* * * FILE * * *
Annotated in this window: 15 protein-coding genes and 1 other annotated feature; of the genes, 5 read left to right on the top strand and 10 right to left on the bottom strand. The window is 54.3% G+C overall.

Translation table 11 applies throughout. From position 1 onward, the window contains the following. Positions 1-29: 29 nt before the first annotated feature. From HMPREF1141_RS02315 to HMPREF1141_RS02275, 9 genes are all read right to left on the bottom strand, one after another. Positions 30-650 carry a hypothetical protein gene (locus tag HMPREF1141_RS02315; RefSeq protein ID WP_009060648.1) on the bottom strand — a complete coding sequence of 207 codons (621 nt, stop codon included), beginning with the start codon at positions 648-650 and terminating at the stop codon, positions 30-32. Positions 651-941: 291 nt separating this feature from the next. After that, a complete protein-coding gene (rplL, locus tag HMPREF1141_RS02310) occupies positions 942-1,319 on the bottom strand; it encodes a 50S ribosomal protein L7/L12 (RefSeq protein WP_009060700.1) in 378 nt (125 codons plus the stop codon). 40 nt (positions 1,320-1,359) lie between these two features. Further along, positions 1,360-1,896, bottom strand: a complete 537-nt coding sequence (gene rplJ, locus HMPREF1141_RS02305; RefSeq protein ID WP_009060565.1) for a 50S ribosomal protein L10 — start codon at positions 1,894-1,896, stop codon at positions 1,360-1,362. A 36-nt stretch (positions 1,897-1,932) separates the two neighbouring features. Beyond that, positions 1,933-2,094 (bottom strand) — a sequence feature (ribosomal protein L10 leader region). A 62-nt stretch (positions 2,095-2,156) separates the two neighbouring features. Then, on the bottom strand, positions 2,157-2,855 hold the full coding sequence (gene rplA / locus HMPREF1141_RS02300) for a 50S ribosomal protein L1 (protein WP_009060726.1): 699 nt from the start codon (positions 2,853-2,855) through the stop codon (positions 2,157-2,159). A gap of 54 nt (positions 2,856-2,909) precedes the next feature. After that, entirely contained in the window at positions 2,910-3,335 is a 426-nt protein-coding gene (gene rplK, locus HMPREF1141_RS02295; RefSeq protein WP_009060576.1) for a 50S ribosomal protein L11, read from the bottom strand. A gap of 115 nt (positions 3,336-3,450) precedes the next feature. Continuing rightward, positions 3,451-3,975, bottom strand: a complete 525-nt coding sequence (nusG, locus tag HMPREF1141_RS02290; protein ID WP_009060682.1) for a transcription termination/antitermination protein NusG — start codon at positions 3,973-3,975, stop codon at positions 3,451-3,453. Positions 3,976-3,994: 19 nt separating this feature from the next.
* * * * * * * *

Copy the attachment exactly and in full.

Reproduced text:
Annotated in this window: 15 protein-coding genes and 1 other annotated feature; of the genes, 5 read left to right on the top strand and 10 right to left on the bottom strand. The window is 54.3% G+C overall.

Translation table 11 applies throughout. From position 1 onward, the window contains the following. Positions 1-29: 29 nt before the first annotated feature. From HMPREF1141_RS02315 to HMPREF1141_RS02275, 9 genes are all read right to left on the bottom strand, one after another. Positions 30-650 carry a hypothetical protein gene (locus tag HMPREF1141_RS02315; RefSeq protein ID WP_009060648.1) on the bottom strand — a complete coding sequence of 207 codons (621 nt, stop codon included), beginning with the start codon at positions 648-650 and terminating at the stop codon, positions 30-32. Positions 651-941: 291 nt separating this feature from the next. After that, a complete protein-coding gene (rplL, locus tag HMPREF1141_RS02310) occupies positions 942-1,319 on the bottom strand; it encodes a 50S ribosomal protein L7/L12 (RefSeq protein WP_009060700.1) in 378 nt (125 codons plus the stop codon). 40 nt (positions 1,320-1,359) lie between these two features. Further along, positions 1,360-1,896, bottom strand: a complete 537-nt coding sequence (gene rplJ, locus HMPREF1141_RS02305; RefSeq protein ID WP_009060565.1) for a 50S ribosomal protein L10 — start codon at positions 1,894-1,896, stop codon at positions 1,360-1,362. A 36-nt stretch (positions 1,897-1,932) separates the two neighbouring features. Beyond that, positions 1,933-2,094 (bottom strand) — a sequence feature (ribosomal protein L10 leader region). A 62-nt stretch (positions 2,095-2,156) separates the two neighbouring features. Then, on the bottom strand, positions 2,157-2,855 hold the full coding sequence (gene rplA / locus HMPREF1141_RS02300) for a 50S ribosomal protein L1 (protein WP_009060726.1): 699 nt from the start codon (positions 2,853-2,855) through the stop codon (positions 2,157-2,159). A gap of 54 nt (positions 2,856-2,909) precedes the next feature. After that, entirely contained in the window at positions 2,910-3,335 is a 426-nt protein-coding gene (gene rplK, locus HMPREF1141_RS02295; RefSeq protein WP_009060576.1) for a 50S ribosomal protein L11, read from the bottom strand. A gap of 115 nt (positions 3,336-3,450) precedes the next feature. Continuing rightward, positions 3,451-3,975, bottom strand: a complete 525-nt coding sequence (nusG, locus tag HMPREF1141_RS02290; protein ID WP_009060682.1) for a transcription termination/antitermination protein NusG — start codon at positions 3,973-3,975, stop codon at positions 3,451-3,453. Positions 3,976-3,994: 19 nt separating this feature from the next.